Hot on the heels of AICR’s latest summary of the evidence on coffee and cancer risk in our Foods that Fight Cancer, a new study published this week found that drinking coffee – with caffeine – may help protect against death from oral/pharyngeal cancers.
Published in the American Journal of Epidemiology the researchers report a strong association for lower risk from caffeinated coffee. The link for decaffeinated coffee was weaker, though suggested some benefit. They found no association for tea.
Oral cancers are among the most deadly of cancers, primarily because they are often not diagnosed early. These cancers are also highly preventable.
Tobacco and alcohol use are by far the strongest risk factors for these cancers, and human papillomavirus (HPV) also increases risk. AICR’s expert report and its updates found that non-starchy vegetables, fruits and foods containing carotenoids protect against oral/pharyngeal cancers.
In this new study, the researchers followed 968,000 participants from the American Cancer Society’s Cancer Prevention Study II from 1982 to 2008 and gathered data on coffee and tea consumption along with other lifestyle factors. They identified 868 deaths from oral/pharyngeal cancer deaths during that time.
When comparing the people who had the highest coffee intake (more than 4 cups/day) to those who had the lowest intake (none or occasional), those at the highest intake had a 49% lower risk of oral/pharyngeal cancer death. Smoking status, alcohol intake and sex did not affect coffee’s effect on risk.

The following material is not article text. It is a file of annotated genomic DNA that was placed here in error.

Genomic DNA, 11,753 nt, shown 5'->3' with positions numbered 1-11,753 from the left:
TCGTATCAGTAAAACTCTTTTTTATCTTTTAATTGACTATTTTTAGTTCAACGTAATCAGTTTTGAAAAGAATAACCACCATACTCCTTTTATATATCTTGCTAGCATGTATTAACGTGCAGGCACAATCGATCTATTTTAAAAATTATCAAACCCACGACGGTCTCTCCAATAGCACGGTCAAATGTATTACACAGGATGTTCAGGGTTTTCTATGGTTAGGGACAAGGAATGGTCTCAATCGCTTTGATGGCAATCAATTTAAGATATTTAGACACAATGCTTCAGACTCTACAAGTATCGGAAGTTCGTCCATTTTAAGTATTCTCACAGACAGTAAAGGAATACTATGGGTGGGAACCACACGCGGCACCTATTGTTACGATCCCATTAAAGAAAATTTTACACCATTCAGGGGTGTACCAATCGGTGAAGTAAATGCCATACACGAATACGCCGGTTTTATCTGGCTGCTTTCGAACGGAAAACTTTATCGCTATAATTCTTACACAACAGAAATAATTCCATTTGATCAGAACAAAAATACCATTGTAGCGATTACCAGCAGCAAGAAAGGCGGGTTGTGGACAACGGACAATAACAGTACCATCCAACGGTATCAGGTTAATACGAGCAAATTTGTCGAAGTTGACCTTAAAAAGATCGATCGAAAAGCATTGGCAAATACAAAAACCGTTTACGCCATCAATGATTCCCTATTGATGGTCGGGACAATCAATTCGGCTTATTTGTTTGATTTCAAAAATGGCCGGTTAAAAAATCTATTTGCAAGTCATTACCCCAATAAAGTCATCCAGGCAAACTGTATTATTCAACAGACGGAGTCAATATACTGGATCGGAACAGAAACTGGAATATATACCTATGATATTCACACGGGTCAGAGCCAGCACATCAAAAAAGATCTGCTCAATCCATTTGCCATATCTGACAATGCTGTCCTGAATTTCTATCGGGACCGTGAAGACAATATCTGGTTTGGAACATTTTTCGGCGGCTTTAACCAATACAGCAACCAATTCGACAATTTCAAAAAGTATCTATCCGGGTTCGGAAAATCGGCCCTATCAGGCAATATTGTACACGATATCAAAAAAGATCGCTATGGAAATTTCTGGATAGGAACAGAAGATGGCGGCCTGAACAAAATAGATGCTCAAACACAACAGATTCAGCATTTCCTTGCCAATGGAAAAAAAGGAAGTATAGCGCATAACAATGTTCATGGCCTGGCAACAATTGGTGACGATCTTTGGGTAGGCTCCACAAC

This study adds to the evidence that coffee could offer protection against some cancers. How coffee may work to lower risk of cancer and cancer death is not yet known, but coffee does contain many substances that lab studies show help control cell growth and increase cancer cell death. In addition to caffeine, coffee contains lignans and phytochemicals, including cafestol, chlorogenic acid and kahweol.
Although it’s too early to recommend coffee as a cancer-fighting food, we do know that coffee does not increase risk for kidney and pancreatic cancers and some evidence is pointing to possible protective effects.
Keep in mind though that your coffee loaded with sugar, high-fat milk and whipped cream, adds calories that can lead to weight gain. And overweight and obesity causes several types of cancer.
For more information on coffee and cancer: